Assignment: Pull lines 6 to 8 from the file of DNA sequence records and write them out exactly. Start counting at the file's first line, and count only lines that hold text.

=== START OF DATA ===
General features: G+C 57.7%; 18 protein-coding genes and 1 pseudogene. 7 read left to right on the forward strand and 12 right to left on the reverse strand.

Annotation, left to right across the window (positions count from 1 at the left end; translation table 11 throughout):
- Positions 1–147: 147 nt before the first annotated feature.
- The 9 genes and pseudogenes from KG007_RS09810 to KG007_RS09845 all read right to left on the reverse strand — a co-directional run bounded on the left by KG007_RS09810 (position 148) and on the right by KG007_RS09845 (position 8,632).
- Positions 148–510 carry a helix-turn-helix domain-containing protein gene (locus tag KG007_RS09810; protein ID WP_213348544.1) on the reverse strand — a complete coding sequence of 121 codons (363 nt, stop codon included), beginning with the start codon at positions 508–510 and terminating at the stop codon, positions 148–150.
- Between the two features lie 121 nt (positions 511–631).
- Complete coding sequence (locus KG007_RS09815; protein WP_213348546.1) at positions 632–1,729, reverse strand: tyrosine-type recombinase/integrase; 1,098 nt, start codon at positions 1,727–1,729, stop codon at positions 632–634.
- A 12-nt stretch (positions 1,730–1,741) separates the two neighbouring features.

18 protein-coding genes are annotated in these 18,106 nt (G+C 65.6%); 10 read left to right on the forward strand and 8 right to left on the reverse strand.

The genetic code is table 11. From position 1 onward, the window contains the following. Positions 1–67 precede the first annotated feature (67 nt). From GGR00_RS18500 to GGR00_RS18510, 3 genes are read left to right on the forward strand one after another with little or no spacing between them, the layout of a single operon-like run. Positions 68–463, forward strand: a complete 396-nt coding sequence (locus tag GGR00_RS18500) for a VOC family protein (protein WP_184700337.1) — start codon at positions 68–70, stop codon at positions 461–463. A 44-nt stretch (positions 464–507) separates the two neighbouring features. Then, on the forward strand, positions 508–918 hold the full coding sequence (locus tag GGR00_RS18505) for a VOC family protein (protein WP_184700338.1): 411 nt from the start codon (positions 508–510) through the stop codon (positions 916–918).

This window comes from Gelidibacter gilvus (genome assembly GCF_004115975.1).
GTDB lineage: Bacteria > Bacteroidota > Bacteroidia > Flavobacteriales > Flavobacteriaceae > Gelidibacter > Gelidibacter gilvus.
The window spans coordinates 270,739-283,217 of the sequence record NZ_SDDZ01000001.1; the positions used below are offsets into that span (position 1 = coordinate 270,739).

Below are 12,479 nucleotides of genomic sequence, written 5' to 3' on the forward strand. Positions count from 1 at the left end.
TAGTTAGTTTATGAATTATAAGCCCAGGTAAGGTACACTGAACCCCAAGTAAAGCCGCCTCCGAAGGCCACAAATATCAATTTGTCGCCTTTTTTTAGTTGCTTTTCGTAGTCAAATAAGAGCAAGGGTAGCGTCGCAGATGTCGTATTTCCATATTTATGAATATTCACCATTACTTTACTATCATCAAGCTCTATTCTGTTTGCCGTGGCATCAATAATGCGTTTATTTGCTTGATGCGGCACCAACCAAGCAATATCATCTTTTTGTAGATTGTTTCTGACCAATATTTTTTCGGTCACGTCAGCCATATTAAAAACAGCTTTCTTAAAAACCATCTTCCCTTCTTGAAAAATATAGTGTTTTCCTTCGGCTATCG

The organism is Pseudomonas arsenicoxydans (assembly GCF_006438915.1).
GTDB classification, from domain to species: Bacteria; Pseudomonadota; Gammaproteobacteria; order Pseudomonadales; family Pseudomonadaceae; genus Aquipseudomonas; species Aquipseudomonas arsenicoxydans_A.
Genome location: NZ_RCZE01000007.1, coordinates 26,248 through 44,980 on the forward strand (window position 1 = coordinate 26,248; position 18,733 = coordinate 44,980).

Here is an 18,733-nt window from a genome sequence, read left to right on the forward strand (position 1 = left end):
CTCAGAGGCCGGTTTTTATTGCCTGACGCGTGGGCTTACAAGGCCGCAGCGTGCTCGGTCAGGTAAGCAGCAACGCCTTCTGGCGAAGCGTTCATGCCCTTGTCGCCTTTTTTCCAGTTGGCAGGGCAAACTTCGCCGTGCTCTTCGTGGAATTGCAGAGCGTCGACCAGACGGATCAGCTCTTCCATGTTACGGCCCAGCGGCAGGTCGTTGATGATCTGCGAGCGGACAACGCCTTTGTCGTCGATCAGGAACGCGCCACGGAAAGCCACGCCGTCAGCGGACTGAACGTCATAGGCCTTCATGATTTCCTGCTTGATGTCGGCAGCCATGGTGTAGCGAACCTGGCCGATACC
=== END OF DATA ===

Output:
- Between the two features lie 121 nt (positions 511–631).
- Complete coding sequence (locus KG007_RS09815; protein WP_213348546.1) at positions 632–1,729, reverse strand: tyrosine-type recombinase/integrase; 1,098 nt, start codon at positions 1,727–1,729, stop codon at positions 632–634.
- A 12-nt stretch (positions 1,730–1,741) separates the two neighbouring features.